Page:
5 Lessons from the weekend’s rugby action

Date published: August 29 2016

South Africa’s downfall is complete

You might say it was a long time coming. The signs were certainly there over the last 18 months and when the Springboks lost for only the second time ever to Argentina on Saturday it signalled the beginning of a tough journey back to the top. Everyone has a theory about what is currently wrong with South African rugby but there is little time to delve into that now. They are in the middle of a Rugby Championship campaign so the autopsy will have to wait until after the tournament. For now, coach Allister Coetzee can begin by picking players who are in form instead of relying on experienced names who are clearly not at their best.

The Boks rely on an ineffective game plan

One of the biggest problems with Saturday’s 26-24 defeat was not so much the fact that the Boks lost but rather the way they lost. That first half performance must rank as one of the worst first 40 minutes by South Africa in recent memory. The players didn’t look like they knew what was going on or how they were supposed to play. The kick-chase approach didn’t work and their defensive structures were chaotic at times. If things continue like this serious questions need to be asked of Coetzee’s coaching methods.

These players are on borrowed time

There are a few Boks who need to drastically up their game in the coming weeks. Positions of concern at the moment are at centre, where Damian de Allende and Lionel Mapoe have failed to develop a threatening, functioning midfield partnership. Fly-half is a concern with Elton Jantjies still struggling to find his feet. His injury against Argentina in Salta may speed up the process of replacing him. Francois Louw is a shadow of the player fans have become accustomed to over the years while Pieter-Steph du Toit is clearly in better form than Lood de Jager at the moment. Coetzee has some big calls to make in the next fortnight.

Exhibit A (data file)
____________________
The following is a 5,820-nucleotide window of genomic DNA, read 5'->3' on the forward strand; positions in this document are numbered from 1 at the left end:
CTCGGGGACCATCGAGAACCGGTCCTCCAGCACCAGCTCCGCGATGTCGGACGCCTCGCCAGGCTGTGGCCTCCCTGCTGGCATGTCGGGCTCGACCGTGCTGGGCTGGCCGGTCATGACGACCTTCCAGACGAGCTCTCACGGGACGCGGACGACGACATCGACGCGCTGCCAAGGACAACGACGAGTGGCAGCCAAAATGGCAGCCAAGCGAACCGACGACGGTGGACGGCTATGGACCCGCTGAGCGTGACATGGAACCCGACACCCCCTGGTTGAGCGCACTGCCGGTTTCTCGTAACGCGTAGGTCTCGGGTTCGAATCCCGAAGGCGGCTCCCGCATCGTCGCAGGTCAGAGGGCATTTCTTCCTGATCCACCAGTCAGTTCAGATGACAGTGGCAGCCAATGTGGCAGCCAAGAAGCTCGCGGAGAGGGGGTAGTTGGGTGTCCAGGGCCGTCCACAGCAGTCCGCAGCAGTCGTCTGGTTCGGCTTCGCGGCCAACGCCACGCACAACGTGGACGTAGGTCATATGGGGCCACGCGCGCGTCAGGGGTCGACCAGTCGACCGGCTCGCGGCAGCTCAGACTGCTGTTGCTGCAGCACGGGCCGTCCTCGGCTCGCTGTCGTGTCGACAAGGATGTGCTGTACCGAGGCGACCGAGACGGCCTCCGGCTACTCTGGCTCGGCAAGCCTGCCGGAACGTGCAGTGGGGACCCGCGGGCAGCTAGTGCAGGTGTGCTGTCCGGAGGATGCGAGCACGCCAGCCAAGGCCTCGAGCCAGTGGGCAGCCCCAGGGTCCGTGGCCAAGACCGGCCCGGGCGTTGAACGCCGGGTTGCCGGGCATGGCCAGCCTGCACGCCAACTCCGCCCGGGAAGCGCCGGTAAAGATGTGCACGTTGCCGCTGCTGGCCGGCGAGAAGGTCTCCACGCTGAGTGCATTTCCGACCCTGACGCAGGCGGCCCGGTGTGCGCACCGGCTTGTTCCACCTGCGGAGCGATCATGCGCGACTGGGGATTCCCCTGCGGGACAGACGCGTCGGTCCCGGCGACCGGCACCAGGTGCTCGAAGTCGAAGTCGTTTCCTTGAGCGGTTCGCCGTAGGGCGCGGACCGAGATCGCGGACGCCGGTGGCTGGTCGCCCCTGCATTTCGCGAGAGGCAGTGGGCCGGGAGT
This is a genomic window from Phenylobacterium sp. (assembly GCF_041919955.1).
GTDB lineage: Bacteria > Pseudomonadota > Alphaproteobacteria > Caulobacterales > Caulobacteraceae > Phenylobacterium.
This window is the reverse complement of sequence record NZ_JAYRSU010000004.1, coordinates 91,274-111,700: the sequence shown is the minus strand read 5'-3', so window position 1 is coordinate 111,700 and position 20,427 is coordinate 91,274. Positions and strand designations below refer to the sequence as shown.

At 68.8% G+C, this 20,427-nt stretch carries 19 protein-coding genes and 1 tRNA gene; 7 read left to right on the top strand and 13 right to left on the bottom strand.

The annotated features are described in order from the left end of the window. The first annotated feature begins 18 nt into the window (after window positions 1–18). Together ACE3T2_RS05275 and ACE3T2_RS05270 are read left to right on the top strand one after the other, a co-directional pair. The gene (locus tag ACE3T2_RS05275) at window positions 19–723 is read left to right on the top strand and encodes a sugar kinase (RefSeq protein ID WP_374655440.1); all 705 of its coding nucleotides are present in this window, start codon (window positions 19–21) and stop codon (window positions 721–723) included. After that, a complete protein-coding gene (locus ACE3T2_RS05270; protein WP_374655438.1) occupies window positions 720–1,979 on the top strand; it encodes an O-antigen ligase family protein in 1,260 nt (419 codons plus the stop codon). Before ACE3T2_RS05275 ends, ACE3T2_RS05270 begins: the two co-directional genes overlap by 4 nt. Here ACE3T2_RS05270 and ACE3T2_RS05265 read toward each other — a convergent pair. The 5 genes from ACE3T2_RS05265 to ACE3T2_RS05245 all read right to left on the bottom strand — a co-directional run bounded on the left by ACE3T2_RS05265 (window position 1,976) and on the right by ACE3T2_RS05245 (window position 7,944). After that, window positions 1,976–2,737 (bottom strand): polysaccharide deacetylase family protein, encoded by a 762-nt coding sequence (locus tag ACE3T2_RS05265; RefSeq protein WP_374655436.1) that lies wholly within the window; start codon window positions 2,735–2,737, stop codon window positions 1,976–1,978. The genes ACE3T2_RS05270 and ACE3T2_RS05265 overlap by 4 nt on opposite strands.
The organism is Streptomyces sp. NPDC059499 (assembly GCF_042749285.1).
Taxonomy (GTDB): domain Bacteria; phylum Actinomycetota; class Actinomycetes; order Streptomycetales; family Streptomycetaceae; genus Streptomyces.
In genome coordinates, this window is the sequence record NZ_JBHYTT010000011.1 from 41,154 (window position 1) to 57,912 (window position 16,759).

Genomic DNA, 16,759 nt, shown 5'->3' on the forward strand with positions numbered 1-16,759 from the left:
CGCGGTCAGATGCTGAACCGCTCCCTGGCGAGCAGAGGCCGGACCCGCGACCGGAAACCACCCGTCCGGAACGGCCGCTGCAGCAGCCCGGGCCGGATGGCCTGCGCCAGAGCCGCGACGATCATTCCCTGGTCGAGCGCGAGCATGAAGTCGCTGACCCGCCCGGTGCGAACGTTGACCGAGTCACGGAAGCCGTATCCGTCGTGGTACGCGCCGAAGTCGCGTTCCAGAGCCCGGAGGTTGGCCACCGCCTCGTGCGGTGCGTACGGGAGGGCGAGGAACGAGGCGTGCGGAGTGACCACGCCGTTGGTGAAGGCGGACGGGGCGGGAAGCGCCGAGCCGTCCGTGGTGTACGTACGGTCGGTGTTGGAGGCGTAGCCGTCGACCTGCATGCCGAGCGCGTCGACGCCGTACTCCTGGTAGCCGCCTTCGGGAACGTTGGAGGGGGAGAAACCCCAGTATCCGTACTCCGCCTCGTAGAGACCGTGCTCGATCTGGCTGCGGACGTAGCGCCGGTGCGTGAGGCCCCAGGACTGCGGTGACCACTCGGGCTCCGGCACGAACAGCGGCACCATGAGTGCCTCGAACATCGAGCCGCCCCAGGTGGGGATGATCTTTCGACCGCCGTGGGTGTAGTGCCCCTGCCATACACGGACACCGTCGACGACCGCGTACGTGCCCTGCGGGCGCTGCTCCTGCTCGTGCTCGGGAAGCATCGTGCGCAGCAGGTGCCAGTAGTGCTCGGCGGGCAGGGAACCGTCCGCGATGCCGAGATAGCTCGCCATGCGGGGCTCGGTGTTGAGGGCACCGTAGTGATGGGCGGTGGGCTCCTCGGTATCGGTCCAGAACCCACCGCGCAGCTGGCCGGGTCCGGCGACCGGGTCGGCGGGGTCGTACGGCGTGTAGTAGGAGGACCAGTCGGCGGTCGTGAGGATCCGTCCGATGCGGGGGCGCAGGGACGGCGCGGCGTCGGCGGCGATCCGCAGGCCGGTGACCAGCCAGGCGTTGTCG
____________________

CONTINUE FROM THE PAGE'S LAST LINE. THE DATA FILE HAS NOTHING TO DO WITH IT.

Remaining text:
Australia are still nowhere

The margin of defeat may have been smaller in Wellington, compared to the massacre in Sydney, but that doesn’t mean the Wallabies have improved. In 160 minutes of rugby against New Zealand they managed to score only a single try and their defence remains a concern going forward. The wet conditions helped their cause in avoiding a bigger defeat coupled with the fact that the All Blacks were not as clinical as the week before. Still, they barely got out of third gear to win this Test and retain the Bledisloe Cup. Australia coach Michael Cheika has now overseen six straight defeats and one would think a victory over South Africa in two weeks time is now non-negotiable.

The Sharks are early favourites to lift the Currie Cup

The competition is only four weeks old, but the men from Durban look a different outfit from the one we saw over the last year. Under Robert du Preez they play with freedom and cohesion and if they improve their discipline, especially in their own half, they should be favourites to at least reach the final of this year’s tournament. Failure to do so, after the perfect start they’ve had, would result in a disappointing season.